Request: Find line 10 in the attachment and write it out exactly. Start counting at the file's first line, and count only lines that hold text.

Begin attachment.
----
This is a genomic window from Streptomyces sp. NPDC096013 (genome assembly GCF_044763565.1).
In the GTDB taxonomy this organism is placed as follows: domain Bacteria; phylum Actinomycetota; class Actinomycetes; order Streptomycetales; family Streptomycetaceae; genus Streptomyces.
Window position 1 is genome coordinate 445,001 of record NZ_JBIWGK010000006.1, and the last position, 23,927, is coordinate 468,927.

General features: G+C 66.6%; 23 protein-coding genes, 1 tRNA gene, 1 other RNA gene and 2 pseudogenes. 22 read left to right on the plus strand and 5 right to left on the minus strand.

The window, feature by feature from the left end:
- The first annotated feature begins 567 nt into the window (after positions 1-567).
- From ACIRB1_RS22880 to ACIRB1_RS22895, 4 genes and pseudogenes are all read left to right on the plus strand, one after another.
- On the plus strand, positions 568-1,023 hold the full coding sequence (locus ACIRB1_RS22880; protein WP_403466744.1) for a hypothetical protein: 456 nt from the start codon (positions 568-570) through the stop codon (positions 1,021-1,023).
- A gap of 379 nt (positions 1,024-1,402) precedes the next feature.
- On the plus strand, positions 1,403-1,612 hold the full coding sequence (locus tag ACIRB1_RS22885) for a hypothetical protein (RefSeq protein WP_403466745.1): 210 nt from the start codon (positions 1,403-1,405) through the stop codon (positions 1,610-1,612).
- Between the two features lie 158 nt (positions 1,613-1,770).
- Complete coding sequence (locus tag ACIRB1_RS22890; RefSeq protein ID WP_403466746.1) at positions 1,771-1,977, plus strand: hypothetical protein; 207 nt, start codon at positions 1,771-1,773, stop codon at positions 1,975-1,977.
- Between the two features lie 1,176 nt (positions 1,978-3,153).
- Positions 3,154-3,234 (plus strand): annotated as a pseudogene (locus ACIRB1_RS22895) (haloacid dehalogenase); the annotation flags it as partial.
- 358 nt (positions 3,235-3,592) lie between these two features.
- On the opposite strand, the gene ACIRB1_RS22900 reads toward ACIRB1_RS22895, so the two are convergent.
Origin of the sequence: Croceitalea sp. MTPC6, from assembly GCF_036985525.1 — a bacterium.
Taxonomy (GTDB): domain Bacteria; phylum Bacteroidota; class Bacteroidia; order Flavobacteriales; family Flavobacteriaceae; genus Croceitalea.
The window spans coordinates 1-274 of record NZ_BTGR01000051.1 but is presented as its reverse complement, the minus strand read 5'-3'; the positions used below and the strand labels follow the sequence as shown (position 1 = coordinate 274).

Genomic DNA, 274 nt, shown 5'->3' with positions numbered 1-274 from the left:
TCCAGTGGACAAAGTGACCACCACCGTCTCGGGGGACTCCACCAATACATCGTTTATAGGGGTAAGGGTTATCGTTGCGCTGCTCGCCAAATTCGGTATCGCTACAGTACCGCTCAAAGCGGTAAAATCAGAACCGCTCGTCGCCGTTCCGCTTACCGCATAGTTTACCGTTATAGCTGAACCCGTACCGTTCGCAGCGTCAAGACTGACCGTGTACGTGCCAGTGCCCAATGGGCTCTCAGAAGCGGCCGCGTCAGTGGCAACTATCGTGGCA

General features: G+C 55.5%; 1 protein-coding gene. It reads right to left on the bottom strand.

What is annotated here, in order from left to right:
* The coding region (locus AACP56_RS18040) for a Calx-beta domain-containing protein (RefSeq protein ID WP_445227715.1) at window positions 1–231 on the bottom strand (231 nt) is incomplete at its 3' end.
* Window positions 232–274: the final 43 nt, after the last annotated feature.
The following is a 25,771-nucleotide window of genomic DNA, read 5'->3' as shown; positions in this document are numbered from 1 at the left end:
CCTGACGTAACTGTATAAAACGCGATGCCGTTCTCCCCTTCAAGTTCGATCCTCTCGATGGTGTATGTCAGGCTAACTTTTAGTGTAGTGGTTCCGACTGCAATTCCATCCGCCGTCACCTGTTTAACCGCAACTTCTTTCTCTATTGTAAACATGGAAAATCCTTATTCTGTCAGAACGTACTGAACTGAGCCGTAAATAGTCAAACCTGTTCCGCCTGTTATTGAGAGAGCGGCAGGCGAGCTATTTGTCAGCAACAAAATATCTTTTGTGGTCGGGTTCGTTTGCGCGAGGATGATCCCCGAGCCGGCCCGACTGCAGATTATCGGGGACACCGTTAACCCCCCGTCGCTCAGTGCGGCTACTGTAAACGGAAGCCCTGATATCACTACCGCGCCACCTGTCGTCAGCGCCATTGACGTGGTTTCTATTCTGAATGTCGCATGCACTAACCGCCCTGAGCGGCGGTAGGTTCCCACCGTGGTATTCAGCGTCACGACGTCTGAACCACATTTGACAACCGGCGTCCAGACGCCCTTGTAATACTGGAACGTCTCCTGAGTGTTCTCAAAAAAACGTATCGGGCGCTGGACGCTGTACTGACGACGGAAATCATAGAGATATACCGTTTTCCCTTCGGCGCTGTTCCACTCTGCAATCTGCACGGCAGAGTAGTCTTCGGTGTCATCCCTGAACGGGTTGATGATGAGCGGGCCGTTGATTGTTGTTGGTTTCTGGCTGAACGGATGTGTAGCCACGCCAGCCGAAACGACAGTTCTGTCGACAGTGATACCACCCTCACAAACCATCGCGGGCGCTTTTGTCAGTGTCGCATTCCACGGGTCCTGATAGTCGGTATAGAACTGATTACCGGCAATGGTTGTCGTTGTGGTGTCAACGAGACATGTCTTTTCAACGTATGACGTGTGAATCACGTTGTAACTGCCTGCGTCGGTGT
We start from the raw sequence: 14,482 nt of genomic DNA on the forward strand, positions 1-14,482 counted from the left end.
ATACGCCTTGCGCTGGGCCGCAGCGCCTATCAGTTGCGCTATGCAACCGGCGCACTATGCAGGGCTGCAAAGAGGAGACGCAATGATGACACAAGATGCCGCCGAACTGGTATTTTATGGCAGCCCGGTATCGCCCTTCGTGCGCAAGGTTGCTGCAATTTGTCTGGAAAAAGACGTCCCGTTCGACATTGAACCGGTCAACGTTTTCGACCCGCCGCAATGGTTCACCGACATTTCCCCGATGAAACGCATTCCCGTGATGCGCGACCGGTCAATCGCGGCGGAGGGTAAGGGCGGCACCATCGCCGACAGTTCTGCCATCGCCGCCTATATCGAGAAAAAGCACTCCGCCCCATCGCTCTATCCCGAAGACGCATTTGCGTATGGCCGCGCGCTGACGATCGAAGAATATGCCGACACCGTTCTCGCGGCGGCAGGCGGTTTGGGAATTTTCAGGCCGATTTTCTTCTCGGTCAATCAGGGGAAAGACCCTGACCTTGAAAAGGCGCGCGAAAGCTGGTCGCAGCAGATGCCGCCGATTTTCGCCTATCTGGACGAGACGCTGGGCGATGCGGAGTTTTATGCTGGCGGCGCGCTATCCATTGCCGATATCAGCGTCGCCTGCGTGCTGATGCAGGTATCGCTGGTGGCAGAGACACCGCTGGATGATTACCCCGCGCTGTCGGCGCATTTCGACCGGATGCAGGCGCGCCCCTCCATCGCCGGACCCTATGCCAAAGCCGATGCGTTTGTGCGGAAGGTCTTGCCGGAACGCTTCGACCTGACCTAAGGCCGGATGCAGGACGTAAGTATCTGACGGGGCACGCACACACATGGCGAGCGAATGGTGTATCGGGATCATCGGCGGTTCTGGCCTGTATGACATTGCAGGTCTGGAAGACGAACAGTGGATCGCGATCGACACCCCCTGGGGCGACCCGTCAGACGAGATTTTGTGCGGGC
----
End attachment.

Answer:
- On the plus strand, positions 1,403-1,612 hold the full coding sequence (locus tag ACIRB1_RS22885) for a hypothetical protein (RefSeq protein WP_403466745.1): 210 nt from the start codon (positions 1,403-1,405) through the stop codon (positions 1,610-1,612).